So what happened to today's new economy? The answer, I believe, is that we are still in the new economy (again). The shape of the slowdown has the new economy written all over it, just as the shape of the earlier expansion did. We could say that the new economy has suffered an old economy disease-if not a full-fledged recession, at least a close relative, a growth recession-as a result of the developments I just described. A growth recession refers to a period of below-trend growth during which the unemployment rate rises. But that misses the distinctive features of the current slowdown.

We turned from a period in which all the forces operating on the economy were lined up to produce exceptionally favorable performance to a period when the economy must adjust to some of the imbalances that built up in the earlier period. Our job as monetary policymakers is to try to ensure that the adjustment is not too jarring. But there has been pain. Many investors are understandably unhappy at their loss of wealth. So much of what had been accumulated in a few years has quickly disappeared, almost as mysteriously. In addition, many firms have gone bankrupt and others will, especially some of the riskier ventures in the technology sector. But these patterns seem to have historical precedent in the corrections of both equity values and investment that follow, after a lag, the transition to a period of higher productivity growth.

Some might expect that new-economy developments would make recessions less likely. That is not an entirely unreasonable presumption. The experience among faster-growing European economies in the earlier postwar period was that these economies tended to have fewer quarters of declining output-the sine qua non of a recession as defined in the US-than was the case in the slower growing United States. Now that the US had become a higher growth economy (again), it might be that cyclical episodes would be more likely to be growth recessions and less likely to be outright recessions. However, in the US in the 1950s and 1960s-when average growth rates were about as high as today-the chance of negative-growth quarters was about equal to the chance in the 1970s and 1980s, when average growth was only half as large.

In addition, to the extent that the high-tech revolution increased the ability of firms to recognize and respond to changes in demand and quickly remedy unwanted inventory accumulation, the response of output to demand shocks might be less persistent. On the other hand, it appears that the high-tech revolution didn't help firms or other forecasters anticipate changes in demand.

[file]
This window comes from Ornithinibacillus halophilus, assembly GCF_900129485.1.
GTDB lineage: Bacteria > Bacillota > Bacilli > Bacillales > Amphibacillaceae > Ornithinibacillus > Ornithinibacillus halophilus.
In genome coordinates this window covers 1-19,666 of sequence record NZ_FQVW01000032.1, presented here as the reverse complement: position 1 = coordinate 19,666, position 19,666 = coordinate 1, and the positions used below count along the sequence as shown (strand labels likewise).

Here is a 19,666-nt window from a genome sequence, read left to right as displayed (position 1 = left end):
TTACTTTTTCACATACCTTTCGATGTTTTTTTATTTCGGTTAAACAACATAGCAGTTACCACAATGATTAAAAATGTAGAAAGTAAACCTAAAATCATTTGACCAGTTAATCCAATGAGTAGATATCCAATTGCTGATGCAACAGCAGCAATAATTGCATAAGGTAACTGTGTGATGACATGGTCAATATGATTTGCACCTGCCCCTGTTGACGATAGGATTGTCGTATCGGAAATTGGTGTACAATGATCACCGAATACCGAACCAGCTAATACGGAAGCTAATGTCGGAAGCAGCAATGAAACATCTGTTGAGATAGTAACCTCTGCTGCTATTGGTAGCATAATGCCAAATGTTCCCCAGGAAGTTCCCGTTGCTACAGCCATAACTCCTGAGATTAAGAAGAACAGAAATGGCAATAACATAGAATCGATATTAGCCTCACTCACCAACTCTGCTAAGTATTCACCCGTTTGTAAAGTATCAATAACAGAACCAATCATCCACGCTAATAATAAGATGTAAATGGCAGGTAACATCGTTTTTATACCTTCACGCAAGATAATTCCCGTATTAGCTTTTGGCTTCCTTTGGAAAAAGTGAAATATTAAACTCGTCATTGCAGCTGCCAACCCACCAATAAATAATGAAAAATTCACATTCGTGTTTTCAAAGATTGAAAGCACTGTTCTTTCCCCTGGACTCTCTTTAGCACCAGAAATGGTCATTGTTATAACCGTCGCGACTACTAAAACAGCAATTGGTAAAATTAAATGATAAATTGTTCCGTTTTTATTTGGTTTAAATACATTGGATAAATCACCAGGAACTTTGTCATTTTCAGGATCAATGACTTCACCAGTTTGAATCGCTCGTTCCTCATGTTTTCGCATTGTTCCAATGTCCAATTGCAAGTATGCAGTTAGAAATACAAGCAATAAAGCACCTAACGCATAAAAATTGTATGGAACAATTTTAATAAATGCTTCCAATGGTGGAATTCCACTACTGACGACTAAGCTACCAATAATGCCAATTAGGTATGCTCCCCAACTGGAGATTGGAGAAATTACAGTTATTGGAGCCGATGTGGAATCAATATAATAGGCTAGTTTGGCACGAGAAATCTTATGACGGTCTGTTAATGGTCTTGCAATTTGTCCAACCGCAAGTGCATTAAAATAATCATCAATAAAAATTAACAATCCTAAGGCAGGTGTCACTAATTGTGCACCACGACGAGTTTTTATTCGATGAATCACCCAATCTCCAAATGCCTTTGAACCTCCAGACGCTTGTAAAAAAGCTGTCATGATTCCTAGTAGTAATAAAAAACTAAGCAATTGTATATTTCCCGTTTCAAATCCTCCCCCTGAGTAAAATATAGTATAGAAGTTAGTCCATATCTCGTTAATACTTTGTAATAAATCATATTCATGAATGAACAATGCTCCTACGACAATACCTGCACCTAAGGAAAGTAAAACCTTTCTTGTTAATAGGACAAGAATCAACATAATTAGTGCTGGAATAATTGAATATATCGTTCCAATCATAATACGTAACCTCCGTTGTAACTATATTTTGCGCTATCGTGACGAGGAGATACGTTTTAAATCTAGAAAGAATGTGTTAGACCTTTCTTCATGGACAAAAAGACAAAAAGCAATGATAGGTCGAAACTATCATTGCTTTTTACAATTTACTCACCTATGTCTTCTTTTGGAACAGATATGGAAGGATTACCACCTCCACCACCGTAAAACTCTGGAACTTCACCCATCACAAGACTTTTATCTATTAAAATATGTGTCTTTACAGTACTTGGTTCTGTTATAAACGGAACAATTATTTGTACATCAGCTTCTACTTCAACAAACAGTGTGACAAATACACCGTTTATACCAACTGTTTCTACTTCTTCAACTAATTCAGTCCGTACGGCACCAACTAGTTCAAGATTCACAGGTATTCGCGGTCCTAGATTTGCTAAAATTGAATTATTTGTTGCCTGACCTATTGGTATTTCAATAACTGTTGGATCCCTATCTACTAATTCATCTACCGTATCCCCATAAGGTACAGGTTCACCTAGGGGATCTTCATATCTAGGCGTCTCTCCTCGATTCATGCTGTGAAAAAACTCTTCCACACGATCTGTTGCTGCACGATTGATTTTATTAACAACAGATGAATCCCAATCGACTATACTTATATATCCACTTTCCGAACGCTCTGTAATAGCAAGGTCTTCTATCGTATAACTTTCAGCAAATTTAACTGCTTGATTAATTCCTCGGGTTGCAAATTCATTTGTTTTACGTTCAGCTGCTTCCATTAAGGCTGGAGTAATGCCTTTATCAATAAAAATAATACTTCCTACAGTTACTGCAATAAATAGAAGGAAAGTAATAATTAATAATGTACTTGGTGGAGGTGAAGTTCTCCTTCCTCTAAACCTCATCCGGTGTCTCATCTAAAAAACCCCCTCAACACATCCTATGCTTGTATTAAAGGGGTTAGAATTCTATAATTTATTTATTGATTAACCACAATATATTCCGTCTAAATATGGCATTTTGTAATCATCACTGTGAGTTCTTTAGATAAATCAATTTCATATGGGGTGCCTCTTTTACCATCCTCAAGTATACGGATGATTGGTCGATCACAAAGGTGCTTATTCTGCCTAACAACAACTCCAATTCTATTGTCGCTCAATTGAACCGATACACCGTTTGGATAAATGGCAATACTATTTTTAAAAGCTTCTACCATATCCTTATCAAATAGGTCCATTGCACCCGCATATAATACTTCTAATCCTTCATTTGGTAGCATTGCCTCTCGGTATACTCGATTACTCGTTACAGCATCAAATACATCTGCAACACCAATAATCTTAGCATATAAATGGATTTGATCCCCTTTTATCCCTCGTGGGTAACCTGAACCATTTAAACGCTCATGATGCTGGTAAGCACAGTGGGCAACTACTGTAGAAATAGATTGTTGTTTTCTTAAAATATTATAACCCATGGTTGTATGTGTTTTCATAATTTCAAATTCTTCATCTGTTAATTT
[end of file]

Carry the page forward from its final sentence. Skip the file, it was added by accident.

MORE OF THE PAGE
There is no guarantee that a higher growth economy is less vulnerable to recessions. Indeed, I believe that the new-economy developments that have raised sustainable growth might also, at least initially, have made economic performance more volatile.

First, I noted that the adjustment to a higher rate of productivity growth might bring a temporary surge in output, on top of the higher average growth rates, while at the same time lowering the rate of inflation. Such a remarkable performance, while bound to be temporary, nevertheless could easily encourage unsustainable expectations. Hence, the attempt to take advantage of new-economy forces prompted such a frenzy of investment activity that many bad, as well as good, investment decisions were made. Bad investments result in some firms going out of business and others suffering temporarily depressed profitability and therefore curtailing further expansion for a while. And, in part because the profit opportunities of new technology firms were so difficult to gauge, exuberance took valuations to levels that proved to be unsustainable.

Two sets of new-economy forces are likely to be especially important in determining the severity of the slowdown. The first is the length of the adjustment period required to complete the shakeout and absorb any excess capacity resulting from the high-technology investment boom. The second is the time it takes for the accumulation of investment opportunities arising from the continued flow of innovations to lead to a revival of investment spending.

With respect to households, it appears inevitable that the decline in equity valuations will result in a negative wealth effect; as a result, growth in consumer spending is likely to remain below the pace of increase in income for a while. This will, over time, partially reverse the earlier decline in the saving rate. The other related key will be the degree to which declines in consumer confidence, perhaps under the influence of a softer labor market, undermine consumer spending.

The consensus forecast remains quite optimistic. It calls for a weak first half-but no recession-and some improvement in the second half, on the way to trend growth next year. One reason for a relatively optimistic assessment of recovery is that monetary policy has eased promptly and aggressively to support aggregate demand. To date, this easing has had only a little effect on aggregate demand. That is not a statement about the lack of potency of monetary policy, only about the well-known lag in the response of aggregate demand to monetary policy action. Given this lag, monetary policy could provide limited support for the economy during the period when weakness was developing.

But the response to the cumulative easing to date should begin to mount in the second half and continue to build in 2002. Moreover, if expectations in futures markets are borne out, energy prices should be moving lower. In addition, fiscal stimulus is on the way.

But the key to the strength and rapidity of the recovery will be the balance between the working off of excesses associated with new-economy forces that built up in 1999 and early 2000 and the renewal of investment as new-economy opportunities continue to accumulate.

back to index